Can my child testify in our family law proceeding?

By Amanda Marsden, Calgary Senior Family and Estate Planning Lawyer

Sometimes in high conflict parenting disputes, one of the parents would like the child(ren) to provide evidence to the court. When a client asks if their child will be allowed to testify, the answer is almost always no.

Canadian courts have attempted to keep children out of the disputes of their parents as much as possible. The psychological evidence suggests that pitting a child against a parent (as would often happen if they were to testify) is damaging to their development and sense of stability. If a child were to testify, they would be required to undergo cross examination. The idea of one parent (or their lawyer) being required to cross examine their child is undoubtedly something the Court wants to avoid.

Even in cases where a child is arguably old enough to give evidence and is found competent to testify, it’s within the Court’s jurisdiction to determine that is not in their best interests to do so.

With that being said, children can offer unique insight into their own circumstances, their relationships with their parents and their views on how they would prefer to move forward. This may involve input into decision making or a specific parenting schedule. How does the Court obtain this information without having the child(ren) take the stand? There are several options:

  1. Appointing counsel for the child(ren) who can present their views to the courts. This is a lawyer who often specializes in this area and can be trusted to obtain an unbiased opinion from the child(ren), without them ever needing to attend a court room. This lawyer can provide input to the court as to what may be in the child(ren)’s best interests, or alternatively, what the child(ren) wants to happen.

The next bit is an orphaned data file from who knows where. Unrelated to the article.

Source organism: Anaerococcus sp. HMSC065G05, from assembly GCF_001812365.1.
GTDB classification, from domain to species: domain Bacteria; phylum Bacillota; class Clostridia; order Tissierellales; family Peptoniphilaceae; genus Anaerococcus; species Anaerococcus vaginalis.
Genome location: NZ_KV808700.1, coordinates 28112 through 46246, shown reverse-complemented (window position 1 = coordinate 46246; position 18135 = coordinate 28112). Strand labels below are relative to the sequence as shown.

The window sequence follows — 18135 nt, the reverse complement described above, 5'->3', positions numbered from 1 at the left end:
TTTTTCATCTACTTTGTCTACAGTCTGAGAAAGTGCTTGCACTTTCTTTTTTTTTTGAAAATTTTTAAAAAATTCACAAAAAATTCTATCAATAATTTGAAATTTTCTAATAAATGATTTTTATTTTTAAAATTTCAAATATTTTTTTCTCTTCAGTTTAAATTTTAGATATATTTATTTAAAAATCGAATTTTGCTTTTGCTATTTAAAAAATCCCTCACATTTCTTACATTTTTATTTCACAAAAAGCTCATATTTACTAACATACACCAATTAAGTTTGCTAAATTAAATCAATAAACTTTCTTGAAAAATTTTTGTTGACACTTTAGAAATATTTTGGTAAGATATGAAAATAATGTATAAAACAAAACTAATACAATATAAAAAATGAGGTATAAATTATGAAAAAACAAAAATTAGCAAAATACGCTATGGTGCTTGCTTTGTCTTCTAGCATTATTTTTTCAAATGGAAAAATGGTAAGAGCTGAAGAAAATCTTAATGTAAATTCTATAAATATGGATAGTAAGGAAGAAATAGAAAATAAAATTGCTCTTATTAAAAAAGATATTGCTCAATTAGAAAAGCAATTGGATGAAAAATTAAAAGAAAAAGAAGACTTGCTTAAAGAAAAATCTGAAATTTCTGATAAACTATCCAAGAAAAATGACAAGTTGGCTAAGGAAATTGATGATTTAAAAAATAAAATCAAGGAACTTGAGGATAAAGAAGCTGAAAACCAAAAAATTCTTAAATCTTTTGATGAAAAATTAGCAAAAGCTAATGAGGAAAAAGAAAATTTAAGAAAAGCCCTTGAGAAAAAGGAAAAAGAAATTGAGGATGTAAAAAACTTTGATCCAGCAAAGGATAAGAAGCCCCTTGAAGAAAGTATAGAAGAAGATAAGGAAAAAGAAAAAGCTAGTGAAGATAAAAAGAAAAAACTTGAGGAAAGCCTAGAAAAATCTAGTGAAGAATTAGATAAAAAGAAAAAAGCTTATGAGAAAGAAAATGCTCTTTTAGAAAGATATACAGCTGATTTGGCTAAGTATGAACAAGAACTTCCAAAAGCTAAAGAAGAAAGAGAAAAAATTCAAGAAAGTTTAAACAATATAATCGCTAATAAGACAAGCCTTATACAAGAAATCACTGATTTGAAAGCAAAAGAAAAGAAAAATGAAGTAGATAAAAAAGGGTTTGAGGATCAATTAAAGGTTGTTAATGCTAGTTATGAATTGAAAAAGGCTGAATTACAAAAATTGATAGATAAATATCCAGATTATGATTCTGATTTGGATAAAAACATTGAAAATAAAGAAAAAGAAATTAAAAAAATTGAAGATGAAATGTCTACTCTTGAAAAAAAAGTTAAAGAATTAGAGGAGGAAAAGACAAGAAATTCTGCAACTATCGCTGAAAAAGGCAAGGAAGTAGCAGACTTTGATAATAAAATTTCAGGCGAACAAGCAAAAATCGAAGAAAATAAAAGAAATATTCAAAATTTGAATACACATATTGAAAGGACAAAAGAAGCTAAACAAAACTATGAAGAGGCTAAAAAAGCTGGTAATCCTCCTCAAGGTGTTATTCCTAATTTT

2. Appointing a parenting expert such as a social worker or psychologist. This type of professional is trained to ask the appropriate questions to ascertain the child(ren)’s unbiased views. The child(ren)’s views are then presented to the court in a report.

  3. Appointing a parenting expert to conduct a Practice Note 8 Parenting Assessment as to the well-being and best interests of the child(ren). This type of appointment is expensive, and often all encompassing, such that the expert would also be involved in interviewing and assessing the parents and other third parties in the child(ren)’s lives. The nature of this intervention allows the expert to give an opinion as to the child(ren)’s best interests.

  4. In rare circumstances, a Justice may conduct an interview with the child(ren).

In short, though children are not typically allowed to testify, the Courts have designed alternate processes, whereby their evidence can be provided. To learn more about these different options and what would work for your family law matter, call today for your free 20-minute consultation. The team of Calgary family lawyers at Crossroads Law are ready to help.

The information contained in this blog is not legal advice and should not be construed as legal advice on any subject. The information provided in this blog is for informational purposes only.